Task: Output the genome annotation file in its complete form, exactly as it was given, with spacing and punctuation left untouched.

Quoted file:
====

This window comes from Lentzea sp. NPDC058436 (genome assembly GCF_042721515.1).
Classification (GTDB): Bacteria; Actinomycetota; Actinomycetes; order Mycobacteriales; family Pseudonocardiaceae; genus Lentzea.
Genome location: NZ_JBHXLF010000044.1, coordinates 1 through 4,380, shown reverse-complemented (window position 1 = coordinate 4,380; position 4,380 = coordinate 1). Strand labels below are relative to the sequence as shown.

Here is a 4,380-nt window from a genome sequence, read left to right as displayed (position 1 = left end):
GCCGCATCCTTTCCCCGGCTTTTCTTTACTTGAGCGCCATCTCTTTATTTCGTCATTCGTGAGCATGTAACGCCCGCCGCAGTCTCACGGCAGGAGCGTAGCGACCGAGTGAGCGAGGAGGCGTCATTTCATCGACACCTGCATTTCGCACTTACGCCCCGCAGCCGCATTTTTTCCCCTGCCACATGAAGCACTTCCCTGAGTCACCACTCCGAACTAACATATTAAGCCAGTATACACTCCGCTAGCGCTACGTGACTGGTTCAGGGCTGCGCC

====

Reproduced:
This window comes from Lentzea sp. NPDC058436 (genome assembly GCF_042721515.1).
Classification (GTDB): Bacteria; Actinomycetota; Actinomycetes; order Mycobacteriales; family Pseudonocardiaceae; genus Lentzea.
Genome location: NZ_JBHXLF010000044.1, coordinates 1 through 4,380, shown reverse-complemented (window position 1 = coordinate 4,380; position 4,380 = coordinate 1). Strand labels below are relative to the sequence as shown.

Here is a 4,380-nt window from a genome sequence, read left to right as displayed (position 1 = left end):
GCCGCATCCTTTCCCCGGCTTTTCTTTACTTGAGCGCCATCTCTTTATTTCGTCATTCGTGAGCATGTAACGCCCGCCGCAGTCTCACGGCAGGAGCGTAGCGACCGAGTGAGCGAGGAGGCGTCATTTCATCGACACCTGCATTTCGCACTTACGCCCCGCAGCCGCATTTTTTCCCCTGCCACATGAAGCACTTCCCTGAGTCACCACTCCGAACTAACATATTAAGCCAGTATACACTCCGCTAGCGCTACGTGACTGGTTCAGGGCTGCGCC